Anti-inflammatory effects of naproxen sodium on human osteoarthritis synovial fluid immune cells.
OBJECTIVE: To evaluate the anti-inflammatory effects of clinically relevant naproxen sodium (Nx) concentrations on human monocyte-derived macrophages in a controlled in vitro system and human primary synovial fluid (SF) cells. DESIGN: Using phorbol 12-myristate 13-acetate, THP-1 human monocytic cells were differentiated into mature monocyte-derived macrophages in vitro then treated with Nx pre- or post-activating an inflammatory response with lipopolysaccharide (LPS) and hyaluronan (HA) fragments (n = 8/group). Cell culture supernatants were assessed for NF-κB activity and prostaglandin E2 (PGE2), indicating cyclooxygenase enzyme activity. Under Duke IRB approval, primary human SF cells were collected at the time of knee joint replacement (n = 19 individuals) for osteoarthritis (OA), and cultured with LPS, HA and Nx; SF cells were characterized by polychromatic flow cytometry for cell surface markers and intracellular cytokines. RESULT: Compared to placebo treatment of THP-1 cells, low dose Nx (corresponding 27.5-440 mg/L orally) added both pre- and post-activation with LPS/HA, significantly reduced NF-κB activity and PGE2: mean reduction to 73%, 61%, 17% and 10% of placebo, respectively. LPS/HA treatment of primary OA SF cells significantly increased the number of IL-1β producing primary monocytes and macrophages, and by 24 h the overall production of secreted cytokines (IL-1β, IL-6, IL8, and TNF-α). Low dose Nx reduced the percentage of IL-1β producing primary monocytes and macrophages. CONCLUSION: LPS/HA induced inflammation of THP-1 monocytic and primary human SF cells. Low dose Nx both prevented and reduced inflammatory responses of a human monocytic cell line and reduced IL-1β production by primary human SF monocytes and macrophages.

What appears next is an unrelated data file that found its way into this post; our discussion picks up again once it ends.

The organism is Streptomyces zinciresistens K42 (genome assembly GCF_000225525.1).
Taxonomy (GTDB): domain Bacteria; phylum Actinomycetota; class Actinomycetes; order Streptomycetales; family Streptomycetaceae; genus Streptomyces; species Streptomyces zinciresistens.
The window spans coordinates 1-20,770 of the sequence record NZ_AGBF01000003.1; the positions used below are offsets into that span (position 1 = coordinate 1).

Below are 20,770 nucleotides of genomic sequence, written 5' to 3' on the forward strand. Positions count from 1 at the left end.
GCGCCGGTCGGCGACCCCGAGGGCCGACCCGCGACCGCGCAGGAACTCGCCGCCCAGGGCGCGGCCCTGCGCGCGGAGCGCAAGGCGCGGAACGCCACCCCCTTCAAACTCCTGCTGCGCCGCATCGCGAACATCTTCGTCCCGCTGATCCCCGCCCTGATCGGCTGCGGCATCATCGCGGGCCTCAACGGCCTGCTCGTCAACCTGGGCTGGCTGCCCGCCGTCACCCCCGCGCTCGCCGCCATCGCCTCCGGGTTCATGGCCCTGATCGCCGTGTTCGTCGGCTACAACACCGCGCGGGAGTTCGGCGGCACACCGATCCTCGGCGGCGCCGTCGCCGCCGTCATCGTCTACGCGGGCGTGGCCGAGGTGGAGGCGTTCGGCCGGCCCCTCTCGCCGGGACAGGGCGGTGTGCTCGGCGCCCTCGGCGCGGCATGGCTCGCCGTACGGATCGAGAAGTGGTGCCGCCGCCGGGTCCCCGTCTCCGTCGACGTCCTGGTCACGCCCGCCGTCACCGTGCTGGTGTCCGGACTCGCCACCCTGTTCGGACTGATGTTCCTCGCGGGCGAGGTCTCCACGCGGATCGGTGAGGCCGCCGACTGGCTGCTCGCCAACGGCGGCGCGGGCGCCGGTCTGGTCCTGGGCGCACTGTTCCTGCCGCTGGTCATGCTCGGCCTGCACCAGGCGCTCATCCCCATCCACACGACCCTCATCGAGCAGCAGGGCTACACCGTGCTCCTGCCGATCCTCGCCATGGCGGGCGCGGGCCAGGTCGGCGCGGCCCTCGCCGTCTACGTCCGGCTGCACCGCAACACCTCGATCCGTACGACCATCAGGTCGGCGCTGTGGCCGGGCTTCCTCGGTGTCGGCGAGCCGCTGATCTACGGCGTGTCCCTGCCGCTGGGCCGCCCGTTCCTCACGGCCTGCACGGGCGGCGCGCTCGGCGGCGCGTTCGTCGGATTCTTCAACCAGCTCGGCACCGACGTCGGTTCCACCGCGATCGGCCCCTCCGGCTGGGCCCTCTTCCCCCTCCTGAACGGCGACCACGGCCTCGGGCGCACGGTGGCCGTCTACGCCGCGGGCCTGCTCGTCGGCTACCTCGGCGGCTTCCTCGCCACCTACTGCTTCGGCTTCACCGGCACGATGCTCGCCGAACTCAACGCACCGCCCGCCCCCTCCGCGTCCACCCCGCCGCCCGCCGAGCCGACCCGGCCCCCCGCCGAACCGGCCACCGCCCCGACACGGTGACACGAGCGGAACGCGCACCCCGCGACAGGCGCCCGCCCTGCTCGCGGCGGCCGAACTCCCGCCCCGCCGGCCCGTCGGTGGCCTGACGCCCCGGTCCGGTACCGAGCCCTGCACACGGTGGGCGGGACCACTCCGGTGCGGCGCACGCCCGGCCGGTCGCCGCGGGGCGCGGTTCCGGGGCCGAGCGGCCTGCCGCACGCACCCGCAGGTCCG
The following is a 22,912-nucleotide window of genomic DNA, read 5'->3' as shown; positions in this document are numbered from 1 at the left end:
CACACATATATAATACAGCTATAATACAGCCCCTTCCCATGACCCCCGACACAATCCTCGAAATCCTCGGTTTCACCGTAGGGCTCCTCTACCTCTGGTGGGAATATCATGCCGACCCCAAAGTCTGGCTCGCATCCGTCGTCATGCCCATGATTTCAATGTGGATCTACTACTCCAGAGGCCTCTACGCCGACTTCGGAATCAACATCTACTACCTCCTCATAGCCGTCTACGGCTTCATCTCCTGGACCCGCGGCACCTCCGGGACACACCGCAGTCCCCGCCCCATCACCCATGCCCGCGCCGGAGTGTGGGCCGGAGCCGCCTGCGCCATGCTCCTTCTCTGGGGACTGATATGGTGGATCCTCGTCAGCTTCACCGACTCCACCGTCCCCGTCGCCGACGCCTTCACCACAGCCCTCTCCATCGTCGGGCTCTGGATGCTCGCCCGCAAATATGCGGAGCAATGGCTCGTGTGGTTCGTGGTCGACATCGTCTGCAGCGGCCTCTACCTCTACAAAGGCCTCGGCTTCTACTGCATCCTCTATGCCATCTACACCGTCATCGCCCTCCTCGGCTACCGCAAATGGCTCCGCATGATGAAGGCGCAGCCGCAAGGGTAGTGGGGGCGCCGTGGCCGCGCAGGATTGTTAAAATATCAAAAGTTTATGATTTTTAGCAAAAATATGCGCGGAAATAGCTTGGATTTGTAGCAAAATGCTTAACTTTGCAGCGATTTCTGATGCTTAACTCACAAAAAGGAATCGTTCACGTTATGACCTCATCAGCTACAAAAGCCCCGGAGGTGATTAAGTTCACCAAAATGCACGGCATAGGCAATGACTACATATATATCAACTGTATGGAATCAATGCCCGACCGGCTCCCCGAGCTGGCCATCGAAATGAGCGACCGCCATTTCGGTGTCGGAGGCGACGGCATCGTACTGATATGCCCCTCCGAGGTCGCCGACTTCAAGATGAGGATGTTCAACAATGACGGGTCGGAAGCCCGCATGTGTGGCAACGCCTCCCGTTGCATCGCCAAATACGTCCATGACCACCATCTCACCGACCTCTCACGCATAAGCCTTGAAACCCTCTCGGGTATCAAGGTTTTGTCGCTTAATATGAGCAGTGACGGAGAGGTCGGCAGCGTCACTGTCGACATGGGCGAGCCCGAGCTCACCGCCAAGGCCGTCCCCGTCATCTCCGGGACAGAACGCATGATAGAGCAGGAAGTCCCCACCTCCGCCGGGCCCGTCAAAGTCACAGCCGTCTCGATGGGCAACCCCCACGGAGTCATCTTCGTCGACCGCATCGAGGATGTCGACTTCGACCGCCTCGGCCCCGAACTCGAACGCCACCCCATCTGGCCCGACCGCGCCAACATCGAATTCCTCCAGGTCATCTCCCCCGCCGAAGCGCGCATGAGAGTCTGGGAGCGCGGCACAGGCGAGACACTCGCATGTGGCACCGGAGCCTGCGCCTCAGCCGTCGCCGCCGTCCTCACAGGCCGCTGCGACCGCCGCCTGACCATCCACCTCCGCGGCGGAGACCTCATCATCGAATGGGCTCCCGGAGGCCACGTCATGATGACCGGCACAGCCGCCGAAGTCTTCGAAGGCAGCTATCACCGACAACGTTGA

Hsueh, M-F; Bolognesi, MP; Wellman, SS; Kraus, VB
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